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Larry A. Stein, Jerry M. Parsons, and R. Daniel Lineberger

The six Lupinus L. species native to Texas were designated as the Texas state flower by the state legislature in 1971 (Texas State Library and Archives Commission, 2010). The most widespread, bluebonnet (Lupinus texensis Hook.), is a winter annual that produces predominantly violet–blue [violet–blue group 96A; Royal Horticultural Society (RHS), 1982] flower spikes in early to middle spring. This species is used widely in impressive floral displays along roadsides throughout much of the state (Andrews, 1986). In 1985, a breeding project was initiated to develop bluebonnet cultivars to use as

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Daniel I. Leskovar, Larry A. Stein, and Frank J. Dainello

The objective of this work was to determine the effect of within-row plant spacing and mulching on growth, quality, and yield of an experimental semi-savoy spinach (Spinacea oleracea L.) genotype `Ark-310' to produce a high quality fresh market product. Within-row spacings were 15 and 25 cm, and mulching treatments were bare-soil and black polyethylene mulch. Plants were destructively sampled weekly (1995-96) or bi-weekly (1997-98) for leaf area (LA), leaf number, leaf dry weight (LDW) and root dry weight (RDW) measurements. Plants grown on plastic mulch at 25-cm spacing had greater LA, LDW, and RDW than when grown at 15-cm spacing on mulch or bare-soil. Leaf number and specific leaf area (LA/LDW) were less affected by either spacing or mulching. The amount of soil on harvested leaves was lower on plants grown on plastic mulch in both years. In one year, total yields (MT/ha-1) were 42% higher at 15-cm than at 25-cm plant spacing, while mulch increased yields by 20%, independently of plant spacing. These effects were not evident in the year with higher rainfall (1997-98).

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Monte L. Nesbitt, William D. Goff, and Larry A. Stein

Pecan (Carya illinoinensis) cultivars are commercially propagated by grafting and budding. The whip graft, bark graft and four-flap graft, the most frequently used techniques for pecan grafting, require dormant scions, collected and stored for 60 to 120 days before the spring grafting season. Poor graft success is sometimes attributed to poor handling and storage of the scionwood. Moisture content of packing material, sealing cut ends of the scions with wax, and use of polyethylene bags was evaluated in 1998 and 1999. Scions were collected in early February each year, and stored for 60 to 70 days in a household refrigerator at 2 °C (35.6 °F) under different treatment regimes. Scion viability was tested by bark grafting on limbs of mature pecan trees. Moisture of the scions was affected each year by the amount of water added to packing material and by sealing the cut ends, but the differences did not impact graft success. In 1998, graft success rate was equally good among scions stored in polyethylene bags with different amounts of added moisture, whether cut ends were sealed or not. Graft success in 1999 was affected by an interaction of sealing the cut ends, packing material and location of grafting.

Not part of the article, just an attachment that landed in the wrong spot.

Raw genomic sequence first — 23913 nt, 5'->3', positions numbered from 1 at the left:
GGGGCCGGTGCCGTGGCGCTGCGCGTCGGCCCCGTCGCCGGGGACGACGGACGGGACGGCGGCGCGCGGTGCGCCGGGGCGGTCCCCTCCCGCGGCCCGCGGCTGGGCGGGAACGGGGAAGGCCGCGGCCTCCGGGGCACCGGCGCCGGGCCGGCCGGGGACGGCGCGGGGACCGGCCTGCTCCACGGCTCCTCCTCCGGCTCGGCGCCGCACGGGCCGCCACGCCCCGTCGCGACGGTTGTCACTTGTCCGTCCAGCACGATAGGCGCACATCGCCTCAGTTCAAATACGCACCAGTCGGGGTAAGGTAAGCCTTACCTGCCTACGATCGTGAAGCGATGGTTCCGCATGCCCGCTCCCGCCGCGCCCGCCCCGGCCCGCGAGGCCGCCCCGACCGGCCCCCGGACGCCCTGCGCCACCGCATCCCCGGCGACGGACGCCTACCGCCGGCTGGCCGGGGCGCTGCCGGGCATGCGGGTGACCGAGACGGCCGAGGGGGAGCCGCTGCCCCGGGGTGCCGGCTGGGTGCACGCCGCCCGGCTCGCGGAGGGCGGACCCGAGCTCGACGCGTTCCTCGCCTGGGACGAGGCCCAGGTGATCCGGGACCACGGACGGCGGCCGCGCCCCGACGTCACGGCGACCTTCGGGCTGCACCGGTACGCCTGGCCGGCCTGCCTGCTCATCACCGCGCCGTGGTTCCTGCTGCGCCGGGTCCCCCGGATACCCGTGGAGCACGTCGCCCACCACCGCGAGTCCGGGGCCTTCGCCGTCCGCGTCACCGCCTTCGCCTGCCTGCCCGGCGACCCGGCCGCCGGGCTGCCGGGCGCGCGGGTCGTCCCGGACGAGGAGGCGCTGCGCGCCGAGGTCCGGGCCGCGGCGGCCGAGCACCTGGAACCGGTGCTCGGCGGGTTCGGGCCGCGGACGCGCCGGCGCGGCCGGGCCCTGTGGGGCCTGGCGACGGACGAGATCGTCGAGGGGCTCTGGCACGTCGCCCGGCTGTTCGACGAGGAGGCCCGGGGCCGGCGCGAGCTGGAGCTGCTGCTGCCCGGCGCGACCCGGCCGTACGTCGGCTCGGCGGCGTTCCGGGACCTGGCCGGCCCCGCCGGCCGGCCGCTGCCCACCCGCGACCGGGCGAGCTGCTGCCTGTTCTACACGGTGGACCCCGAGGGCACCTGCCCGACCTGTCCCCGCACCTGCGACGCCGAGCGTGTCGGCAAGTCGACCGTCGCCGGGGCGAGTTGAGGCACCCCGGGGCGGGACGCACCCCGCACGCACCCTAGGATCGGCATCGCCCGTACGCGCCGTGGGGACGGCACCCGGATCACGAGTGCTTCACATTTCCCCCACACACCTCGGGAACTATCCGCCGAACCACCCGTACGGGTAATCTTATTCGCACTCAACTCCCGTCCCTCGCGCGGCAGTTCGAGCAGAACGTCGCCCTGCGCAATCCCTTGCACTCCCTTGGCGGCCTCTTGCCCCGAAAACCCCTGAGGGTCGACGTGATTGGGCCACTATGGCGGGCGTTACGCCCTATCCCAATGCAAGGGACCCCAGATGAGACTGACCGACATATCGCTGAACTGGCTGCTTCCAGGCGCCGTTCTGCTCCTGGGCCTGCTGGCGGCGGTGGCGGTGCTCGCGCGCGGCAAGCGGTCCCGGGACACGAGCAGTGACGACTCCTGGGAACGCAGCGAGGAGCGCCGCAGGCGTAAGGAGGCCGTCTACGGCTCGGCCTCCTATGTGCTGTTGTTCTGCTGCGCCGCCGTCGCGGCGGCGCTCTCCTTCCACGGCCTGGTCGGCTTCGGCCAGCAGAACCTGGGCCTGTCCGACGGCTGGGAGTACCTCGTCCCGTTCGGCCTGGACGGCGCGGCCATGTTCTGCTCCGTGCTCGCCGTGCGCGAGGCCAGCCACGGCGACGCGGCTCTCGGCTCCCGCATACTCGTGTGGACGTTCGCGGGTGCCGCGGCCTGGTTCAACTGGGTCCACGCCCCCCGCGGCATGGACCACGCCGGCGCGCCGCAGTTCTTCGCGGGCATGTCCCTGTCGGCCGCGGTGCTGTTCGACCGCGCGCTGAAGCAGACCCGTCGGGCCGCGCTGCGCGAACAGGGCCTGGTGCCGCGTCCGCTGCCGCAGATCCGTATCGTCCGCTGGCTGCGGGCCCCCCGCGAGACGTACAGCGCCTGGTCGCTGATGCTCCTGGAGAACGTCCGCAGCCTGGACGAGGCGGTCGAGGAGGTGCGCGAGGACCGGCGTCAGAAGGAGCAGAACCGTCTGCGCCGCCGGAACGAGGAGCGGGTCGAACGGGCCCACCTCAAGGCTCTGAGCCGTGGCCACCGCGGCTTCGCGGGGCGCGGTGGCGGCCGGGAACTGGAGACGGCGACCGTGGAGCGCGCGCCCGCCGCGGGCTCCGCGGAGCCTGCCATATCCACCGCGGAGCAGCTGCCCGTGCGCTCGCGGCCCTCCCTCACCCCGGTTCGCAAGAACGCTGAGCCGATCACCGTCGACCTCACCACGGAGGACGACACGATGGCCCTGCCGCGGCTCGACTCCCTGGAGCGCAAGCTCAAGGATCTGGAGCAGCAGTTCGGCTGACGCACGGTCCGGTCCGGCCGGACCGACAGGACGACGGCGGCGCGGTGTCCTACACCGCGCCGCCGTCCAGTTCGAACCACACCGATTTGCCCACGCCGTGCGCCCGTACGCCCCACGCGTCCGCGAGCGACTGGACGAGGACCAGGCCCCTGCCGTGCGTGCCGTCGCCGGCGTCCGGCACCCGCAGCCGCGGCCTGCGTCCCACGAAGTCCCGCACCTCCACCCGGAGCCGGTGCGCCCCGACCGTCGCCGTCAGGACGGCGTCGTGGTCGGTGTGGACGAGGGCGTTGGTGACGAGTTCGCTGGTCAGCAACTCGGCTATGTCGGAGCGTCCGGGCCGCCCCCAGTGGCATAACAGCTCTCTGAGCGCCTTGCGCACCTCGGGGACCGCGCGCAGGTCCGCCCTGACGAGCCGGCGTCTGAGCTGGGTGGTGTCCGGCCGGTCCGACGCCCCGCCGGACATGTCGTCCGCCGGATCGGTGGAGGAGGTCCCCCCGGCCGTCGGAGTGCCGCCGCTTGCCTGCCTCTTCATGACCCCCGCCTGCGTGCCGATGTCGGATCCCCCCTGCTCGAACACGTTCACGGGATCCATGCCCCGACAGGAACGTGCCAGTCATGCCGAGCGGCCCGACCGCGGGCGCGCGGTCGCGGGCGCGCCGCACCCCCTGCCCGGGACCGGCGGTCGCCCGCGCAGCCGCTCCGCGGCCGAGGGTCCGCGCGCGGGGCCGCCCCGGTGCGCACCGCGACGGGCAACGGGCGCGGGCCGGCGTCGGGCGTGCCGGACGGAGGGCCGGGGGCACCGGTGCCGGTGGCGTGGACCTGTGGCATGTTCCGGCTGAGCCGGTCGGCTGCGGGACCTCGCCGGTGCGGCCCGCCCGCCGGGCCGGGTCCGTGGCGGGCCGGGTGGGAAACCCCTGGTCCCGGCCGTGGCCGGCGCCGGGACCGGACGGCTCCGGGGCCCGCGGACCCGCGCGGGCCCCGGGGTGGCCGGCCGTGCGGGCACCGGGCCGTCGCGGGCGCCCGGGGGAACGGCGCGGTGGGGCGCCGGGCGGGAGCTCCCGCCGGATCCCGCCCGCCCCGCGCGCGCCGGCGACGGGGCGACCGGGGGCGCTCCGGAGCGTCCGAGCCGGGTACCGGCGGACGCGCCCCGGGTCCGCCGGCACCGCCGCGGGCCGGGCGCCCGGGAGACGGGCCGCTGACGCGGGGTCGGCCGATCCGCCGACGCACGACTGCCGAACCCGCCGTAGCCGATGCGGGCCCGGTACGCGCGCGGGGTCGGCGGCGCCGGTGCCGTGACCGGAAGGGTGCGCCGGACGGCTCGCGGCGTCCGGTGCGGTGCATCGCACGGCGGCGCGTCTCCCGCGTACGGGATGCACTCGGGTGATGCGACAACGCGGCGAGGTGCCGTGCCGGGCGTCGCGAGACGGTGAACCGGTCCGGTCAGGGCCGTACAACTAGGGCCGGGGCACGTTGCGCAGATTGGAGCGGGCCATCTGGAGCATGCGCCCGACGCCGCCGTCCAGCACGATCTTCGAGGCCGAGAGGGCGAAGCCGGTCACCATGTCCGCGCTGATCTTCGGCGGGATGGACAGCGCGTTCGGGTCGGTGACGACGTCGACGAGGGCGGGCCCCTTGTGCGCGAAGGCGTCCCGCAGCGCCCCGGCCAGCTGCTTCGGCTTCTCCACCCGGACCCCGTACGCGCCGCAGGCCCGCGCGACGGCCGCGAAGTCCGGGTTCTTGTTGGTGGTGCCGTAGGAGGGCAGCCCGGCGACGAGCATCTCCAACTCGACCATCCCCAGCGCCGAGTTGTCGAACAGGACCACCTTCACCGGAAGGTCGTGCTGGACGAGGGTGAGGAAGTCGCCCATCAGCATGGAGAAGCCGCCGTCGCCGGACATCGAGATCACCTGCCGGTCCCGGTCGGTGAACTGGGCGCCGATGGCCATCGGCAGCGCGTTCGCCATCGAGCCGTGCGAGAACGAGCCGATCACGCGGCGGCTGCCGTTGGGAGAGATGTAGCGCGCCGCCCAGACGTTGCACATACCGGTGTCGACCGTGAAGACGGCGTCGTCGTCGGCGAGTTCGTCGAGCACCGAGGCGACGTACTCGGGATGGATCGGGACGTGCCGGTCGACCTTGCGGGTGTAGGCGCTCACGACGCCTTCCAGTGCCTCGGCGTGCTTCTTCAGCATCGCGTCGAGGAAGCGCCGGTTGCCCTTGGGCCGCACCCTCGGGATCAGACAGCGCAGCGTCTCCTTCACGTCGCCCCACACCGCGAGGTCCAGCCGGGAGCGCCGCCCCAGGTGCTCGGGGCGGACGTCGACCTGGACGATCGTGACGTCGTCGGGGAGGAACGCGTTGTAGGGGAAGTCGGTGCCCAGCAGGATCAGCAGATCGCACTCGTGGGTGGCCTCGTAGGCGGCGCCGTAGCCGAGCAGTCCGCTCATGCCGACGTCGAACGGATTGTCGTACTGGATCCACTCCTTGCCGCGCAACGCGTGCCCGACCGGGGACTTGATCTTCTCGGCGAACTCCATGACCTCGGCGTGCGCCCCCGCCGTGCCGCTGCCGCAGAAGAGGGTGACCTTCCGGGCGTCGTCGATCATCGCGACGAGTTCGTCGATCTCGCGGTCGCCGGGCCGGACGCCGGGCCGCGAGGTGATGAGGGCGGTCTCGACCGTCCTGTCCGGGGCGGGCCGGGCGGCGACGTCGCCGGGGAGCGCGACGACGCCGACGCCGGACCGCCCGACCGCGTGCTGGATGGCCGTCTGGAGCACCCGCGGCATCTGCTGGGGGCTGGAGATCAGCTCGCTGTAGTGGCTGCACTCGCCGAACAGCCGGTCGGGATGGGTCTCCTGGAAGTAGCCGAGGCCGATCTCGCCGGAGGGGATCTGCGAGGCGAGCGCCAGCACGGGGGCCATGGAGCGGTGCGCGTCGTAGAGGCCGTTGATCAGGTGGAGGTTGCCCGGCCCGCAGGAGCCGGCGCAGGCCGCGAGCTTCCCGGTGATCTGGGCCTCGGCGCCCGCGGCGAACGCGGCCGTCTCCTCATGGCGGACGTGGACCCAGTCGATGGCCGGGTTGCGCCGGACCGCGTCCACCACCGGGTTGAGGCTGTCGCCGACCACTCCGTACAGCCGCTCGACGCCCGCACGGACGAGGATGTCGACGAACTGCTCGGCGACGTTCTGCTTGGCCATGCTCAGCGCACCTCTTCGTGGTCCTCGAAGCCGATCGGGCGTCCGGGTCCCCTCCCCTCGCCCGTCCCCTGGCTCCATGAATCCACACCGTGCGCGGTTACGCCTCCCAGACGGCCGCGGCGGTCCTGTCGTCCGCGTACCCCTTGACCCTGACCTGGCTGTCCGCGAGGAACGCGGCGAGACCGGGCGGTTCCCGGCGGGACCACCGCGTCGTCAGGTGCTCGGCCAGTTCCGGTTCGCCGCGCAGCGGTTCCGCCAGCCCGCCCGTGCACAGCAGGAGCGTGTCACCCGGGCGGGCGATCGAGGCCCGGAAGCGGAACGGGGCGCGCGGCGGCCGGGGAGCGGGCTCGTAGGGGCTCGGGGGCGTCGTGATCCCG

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Larry A. Stein and J. Benton Storey


Adjuvants at various concentrations were evaluated for phytotoxicity and capacity to enhance foliar absorption of N and P. Some adjuvants among the following classes were phytotoxic to soybean (Glycine max Merr.) leaves at concentrations of 0.25% and 0.5% active ingredient on a volume or weight/volume basis: sulfonates, alcohols, ethyoxylated hydrocarbons, esters, sulfates, and amines. Many adjuvants in the following classes: alcohols, sulfonates, ethoxylated hydrocarbons, polyethylene glycols, carbohydrates, proteins, and phosphates were not phytotoxic at concentrations as high as 1.0%. Sometimes increasing phytotoxicity occurred at increasing concentrations, but the humectants, such as glycerol and propylene glycol, were not phytotoxic at concentrations of 10.0%. Selected adjuvants were mixed with a foliar fertilizer (12.0N–1.7P–3.3K–0.5S) and evaluated for enhancement of foliar absorption of N and P. The average increases in percentage of N and P for the glycerol, lecithin, and Pluronic L-121 (an ethyoxylated hydrocarbon), and foliar fertilizer combinations, respectively, were 8.9%, 2.2%, and 2.5% for N and 34.2%, 27.6%, and 20.8% for P over the foliar fertilizer control, respectively, for the 3 adjuvants.

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John E. Montoya Jr., Michael A. Arnold, Juliana Rangel, Larry R. Stein, and Marco A. Palma

Cucumber (Cucumis sativus L.) and habanero pepper (Capsicum chinense Jacq.) growers have observed increased crop yield by placing bees in close proximity to these vegetable crops. However, adding managed bees typically may not be feasible for small-scale farmers or homeowners. Limited studies have demonstrated the potential of pollinator-attracting plants to be used as a lure to enhance the visitation of pollinators to adjacent food crops. This study evaluated the potential of adding pollinator-attracting plants in close proximity to cucumber and habanero plants to improve yields by either establishing permanent perennial companion plantings adjacent to the crops or interplanting annual companion plants within the row anew with each crop. The perennial treatment group consisted of Phyla nodiflora (L.) Greene, Borrichia frutescens (L.) DC., Salvia farinacea Benth. ‘Henry Duelberg’, and Eysenhardtia texana Scheele. The annual treatment group consisted of Cosmos bipinnatus Cav., Zinnia ×marylandica D.M. Spooner, Stimart, & T. Boyle, Borago officinalis L., and Ocimum basilicum L. Multiple cropping cycles were initiated using both spring and fall seasons, and yield was assessed for three successive cropping cycles. Fruit quality was unaffected by pollinator-attracting companion plantings; however total and marketable yields were impacted. Cucumber yields were significantly (P < 0.05) greater during fall harvests with annual companion plantings and with the second fall harvest in perennial companion plant plots. Perennial companion plots initially yielded less than control plots or annual companion plots due to the space allocated to the companion plantings and the fewer pollinators initially attracted to the plots compared with the annual companion plantings. When the perennial plots became more established, they resulted in similar yields as the annual companion planting plots. Although habanero yields were increased by annual companion plantings in spring and fall, cucumbers were unaffected by companion plantings in spring. This suggests a potential seasonality for the efficacy of some pollinator-attracting companion plantings for a given crop that could offer an opportunity to tailor companion plantings to attract specific pollinators at different times of the year.